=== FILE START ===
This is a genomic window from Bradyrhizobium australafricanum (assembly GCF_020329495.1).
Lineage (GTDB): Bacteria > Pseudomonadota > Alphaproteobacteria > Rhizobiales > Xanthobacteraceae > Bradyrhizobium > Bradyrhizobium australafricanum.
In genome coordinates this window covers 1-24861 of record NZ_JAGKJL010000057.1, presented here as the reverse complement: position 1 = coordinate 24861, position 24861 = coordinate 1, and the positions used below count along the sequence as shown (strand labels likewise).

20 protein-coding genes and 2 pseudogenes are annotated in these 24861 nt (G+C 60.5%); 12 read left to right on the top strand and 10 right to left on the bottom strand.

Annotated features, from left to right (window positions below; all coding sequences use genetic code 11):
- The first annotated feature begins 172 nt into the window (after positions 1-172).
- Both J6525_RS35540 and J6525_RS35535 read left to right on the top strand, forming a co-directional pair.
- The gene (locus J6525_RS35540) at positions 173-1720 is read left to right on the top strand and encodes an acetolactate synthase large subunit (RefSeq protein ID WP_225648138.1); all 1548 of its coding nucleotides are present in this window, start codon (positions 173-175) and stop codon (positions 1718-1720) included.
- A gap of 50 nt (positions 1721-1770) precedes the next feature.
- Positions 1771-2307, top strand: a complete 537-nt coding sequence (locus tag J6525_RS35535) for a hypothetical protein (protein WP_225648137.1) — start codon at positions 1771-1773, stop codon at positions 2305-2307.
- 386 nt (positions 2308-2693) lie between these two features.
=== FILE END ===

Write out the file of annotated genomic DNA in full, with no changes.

This is a genomic window from Bradyrhizobium australafricanum (assembly GCF_020329495.1).
Lineage (GTDB): Bacteria > Pseudomonadota > Alphaproteobacteria > Rhizobiales > Xanthobacteraceae > Bradyrhizobium > Bradyrhizobium australafricanum.
In genome coordinates this window covers 1-24861 of record NZ_JAGKJL010000057.1, presented here as the reverse complement: position 1 = coordinate 24861, position 24861 = coordinate 1, and the positions used below count along the sequence as shown (strand labels likewise).

20 protein-coding genes and 2 pseudogenes are annotated in these 24861 nt (G+C 60.5%); 12 read left to right on the top strand and 10 right to left on the bottom strand.

Annotated features, from left to right (window positions below; all coding sequences use genetic code 11):
- The first annotated feature begins 172 nt into the window (after positions 1-172).
- Both J6525_RS35540 and J6525_RS35535 read left to right on the top strand, forming a co-directional pair.
- The gene (locus J6525_RS35540) at positions 173-1720 is read left to right on the top strand and encodes an acetolactate synthase large subunit (RefSeq protein ID WP_225648138.1); all 1548 of its coding nucleotides are present in this window, start codon (positions 173-175) and stop codon (positions 1718-1720) included.
- A gap of 50 nt (positions 1721-1770) precedes the next feature.
- Positions 1771-2307, top strand: a complete 537-nt coding sequence (locus tag J6525_RS35535) for a hypothetical protein (protein WP_225648137.1) — start codon at positions 1771-1773, stop codon at positions 2305-2307.
- 386 nt (positions 2308-2693) lie between these two features.